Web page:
Coronavirus and the 2020 Election — an Update

Reading Time: 2 minutes

There are a lot of moving parts at the moment, but election officials are scrambling to keep elections going amid the coronavirus. Here’s what happened this past week:

  • Congress included $400 million for elections in its emergency $2 trillion stimulus package last week. It’s a step in the right direction, but a drop in the bucket, say voting rights and election security groups. (read the Brennan Center’s cost estimate here)

  • At least 10 states and one territory have rescheduled their presidential primaries: Connecticut, Delaware, Georgia, Indiana, Kentucky, Louisiana, Maryland, New York, Pennsylvania, Rhode Island, and Puerto Rico. (find new election dates here)

  • Five states — Alaska, Hawaii, Montana, Ohio, and Wyoming — and DC have either expanded or are planning to expand mail-in voting to all voters in order to comply with social distancing as best as possible. If you or someone you know wants to vote by mail, you can find information about voting in your state here.

We want to know how the coronavirus has impacted efforts in your community to have fair and free elections. That’s why we want to introduce you to Ellen Caminiti, our newest team member, who will be following how officials balance public health and your right to vote. Contact our team at ei@whowhatwhy.org to let us know how COVID-19 is affecting your community.

Coronavirus Wreaks Havoc on Fight for Fair Election Maps: This could have been the year to get politics out of redistricting. Instead, fair maps advocates are hoping they do not have to wait another 10 years to bolster fair elections. (read more)

Colorado Ends Prison Gerrymandering: This is one of the many things that flew under the radar last week. Democratic Gov. Jared Polis signed a bill that ends the practice of counting Colorado’s inmates where they’re serving jail time instead of their last residence prior to incarceration. (read more)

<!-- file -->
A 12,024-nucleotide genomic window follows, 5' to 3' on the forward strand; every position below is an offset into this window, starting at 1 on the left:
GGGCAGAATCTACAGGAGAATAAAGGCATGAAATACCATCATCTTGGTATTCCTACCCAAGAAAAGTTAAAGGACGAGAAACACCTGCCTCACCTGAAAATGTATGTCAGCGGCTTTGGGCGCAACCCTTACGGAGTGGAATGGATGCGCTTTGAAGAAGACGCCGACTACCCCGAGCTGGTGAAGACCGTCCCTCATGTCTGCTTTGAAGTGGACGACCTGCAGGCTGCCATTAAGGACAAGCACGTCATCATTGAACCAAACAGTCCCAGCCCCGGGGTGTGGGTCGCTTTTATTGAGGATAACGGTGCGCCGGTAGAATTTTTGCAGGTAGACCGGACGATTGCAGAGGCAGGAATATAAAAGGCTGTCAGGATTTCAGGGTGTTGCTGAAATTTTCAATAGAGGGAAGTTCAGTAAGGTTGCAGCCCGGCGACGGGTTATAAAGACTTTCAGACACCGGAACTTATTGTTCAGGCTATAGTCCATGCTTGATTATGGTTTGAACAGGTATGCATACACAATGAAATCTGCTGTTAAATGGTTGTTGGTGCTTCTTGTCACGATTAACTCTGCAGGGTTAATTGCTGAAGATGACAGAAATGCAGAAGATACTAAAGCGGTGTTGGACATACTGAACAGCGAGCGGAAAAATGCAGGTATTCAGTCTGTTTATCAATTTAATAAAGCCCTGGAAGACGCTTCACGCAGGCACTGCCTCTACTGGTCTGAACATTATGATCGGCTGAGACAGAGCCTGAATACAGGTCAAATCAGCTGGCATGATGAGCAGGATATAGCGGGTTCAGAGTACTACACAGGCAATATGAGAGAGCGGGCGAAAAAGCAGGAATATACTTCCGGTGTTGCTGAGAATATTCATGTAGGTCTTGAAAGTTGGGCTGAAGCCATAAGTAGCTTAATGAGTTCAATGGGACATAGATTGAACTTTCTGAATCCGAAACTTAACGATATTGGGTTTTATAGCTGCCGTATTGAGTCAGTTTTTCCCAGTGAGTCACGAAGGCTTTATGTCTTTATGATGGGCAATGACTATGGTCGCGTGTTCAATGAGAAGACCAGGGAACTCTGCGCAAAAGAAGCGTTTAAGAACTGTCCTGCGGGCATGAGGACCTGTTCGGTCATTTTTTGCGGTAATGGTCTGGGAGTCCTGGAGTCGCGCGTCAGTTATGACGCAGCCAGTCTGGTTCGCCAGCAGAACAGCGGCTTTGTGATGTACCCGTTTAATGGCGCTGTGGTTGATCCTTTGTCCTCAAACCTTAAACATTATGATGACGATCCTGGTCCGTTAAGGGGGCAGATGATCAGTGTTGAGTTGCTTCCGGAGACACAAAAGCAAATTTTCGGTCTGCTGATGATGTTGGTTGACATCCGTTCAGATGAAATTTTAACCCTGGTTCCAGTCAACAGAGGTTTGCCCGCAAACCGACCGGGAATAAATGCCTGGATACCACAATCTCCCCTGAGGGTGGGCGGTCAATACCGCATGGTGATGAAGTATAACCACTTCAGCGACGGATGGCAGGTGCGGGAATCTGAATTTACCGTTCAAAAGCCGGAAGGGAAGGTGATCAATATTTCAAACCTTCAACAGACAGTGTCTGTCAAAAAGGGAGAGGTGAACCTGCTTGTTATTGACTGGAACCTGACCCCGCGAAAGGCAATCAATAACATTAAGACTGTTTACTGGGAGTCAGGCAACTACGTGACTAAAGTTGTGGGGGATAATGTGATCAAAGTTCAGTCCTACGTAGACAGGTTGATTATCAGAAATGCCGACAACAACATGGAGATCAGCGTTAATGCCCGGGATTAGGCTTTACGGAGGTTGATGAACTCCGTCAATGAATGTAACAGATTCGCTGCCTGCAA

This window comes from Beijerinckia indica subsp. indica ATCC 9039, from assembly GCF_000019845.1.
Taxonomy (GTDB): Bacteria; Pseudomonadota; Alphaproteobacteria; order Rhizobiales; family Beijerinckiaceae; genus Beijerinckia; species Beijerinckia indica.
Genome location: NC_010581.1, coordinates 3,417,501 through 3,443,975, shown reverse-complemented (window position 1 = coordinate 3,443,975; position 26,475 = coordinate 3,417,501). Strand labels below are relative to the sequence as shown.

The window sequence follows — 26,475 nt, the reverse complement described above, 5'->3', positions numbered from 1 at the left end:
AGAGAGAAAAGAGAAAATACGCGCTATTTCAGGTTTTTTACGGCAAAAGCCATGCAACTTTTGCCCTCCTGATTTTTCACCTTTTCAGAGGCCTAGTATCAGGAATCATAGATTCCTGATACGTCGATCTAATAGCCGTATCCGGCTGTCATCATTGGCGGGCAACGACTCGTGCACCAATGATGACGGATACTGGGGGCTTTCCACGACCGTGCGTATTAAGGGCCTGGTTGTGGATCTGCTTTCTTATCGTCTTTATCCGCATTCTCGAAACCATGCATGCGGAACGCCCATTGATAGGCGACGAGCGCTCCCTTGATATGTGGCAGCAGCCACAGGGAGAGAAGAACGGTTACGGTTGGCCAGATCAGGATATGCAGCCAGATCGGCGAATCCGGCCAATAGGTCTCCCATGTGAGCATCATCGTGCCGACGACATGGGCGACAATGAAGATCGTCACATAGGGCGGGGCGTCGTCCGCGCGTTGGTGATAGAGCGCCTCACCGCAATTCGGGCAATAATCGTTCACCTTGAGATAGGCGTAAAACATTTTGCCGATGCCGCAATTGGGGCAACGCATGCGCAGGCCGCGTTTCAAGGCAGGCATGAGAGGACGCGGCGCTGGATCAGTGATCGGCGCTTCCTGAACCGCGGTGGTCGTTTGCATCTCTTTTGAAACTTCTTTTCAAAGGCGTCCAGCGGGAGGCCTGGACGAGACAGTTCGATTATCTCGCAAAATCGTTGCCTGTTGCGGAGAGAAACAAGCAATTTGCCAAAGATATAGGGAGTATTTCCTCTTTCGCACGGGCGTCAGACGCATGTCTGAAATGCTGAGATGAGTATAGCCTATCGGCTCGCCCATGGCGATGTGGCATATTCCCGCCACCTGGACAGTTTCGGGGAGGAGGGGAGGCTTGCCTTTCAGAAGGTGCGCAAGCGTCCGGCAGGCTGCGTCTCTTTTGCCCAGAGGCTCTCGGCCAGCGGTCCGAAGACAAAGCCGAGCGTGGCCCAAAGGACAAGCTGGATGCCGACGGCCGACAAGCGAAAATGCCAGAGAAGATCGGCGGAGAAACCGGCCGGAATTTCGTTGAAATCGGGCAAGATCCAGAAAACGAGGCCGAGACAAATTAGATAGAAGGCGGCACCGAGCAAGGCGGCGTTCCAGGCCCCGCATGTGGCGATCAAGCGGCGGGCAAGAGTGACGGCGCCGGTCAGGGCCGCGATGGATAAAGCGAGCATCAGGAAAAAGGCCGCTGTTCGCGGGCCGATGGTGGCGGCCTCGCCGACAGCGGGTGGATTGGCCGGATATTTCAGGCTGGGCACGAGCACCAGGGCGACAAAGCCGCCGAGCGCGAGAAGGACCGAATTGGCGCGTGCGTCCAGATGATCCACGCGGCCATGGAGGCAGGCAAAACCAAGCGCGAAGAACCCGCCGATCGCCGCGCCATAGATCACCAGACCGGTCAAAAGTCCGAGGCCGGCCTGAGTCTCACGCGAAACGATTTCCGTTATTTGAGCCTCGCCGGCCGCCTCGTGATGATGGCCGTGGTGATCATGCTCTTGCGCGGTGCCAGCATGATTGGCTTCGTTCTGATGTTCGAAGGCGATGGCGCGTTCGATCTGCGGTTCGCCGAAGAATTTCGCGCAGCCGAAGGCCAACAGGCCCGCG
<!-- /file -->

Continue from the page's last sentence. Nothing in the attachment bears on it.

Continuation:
Voluntary Voting System Guidelines 2.0 Update: The Election Assistance Commission held a virtual meeting Friday to (finally) consider guidelines that explicitly ban voting equipment with internet and wireless connectivity.

If approved, voting machines and optical scanners would have to have a physical connection instead of Bluetooth for keyboards and other accessibility tools used to vote. (watch hearing)

Stuck Inside and Feeling Spooky? There’s a new documentary on HBO that dives into the cyber war on American democracy, and it’s a thriller. We’ve written a lot about the cybersecurity vulnerabilities in voting machines, and will continue to do so, but this documentary shows just how bad it can be when these vulnerabilities are exploited. (watch here)

WhoWhatWhy and readers’ picks of the week:

Where else do you see journalism of this quality and value?

Please help us do more. Make a tax-deductible contribution now.

Our Comment Policy

Keep it civilized, keep it relevant, keep it clear, keep it short. Please do not post links or promotional material. We reserve the right to edit and to delete comments where necessary.

print

Comments are closed.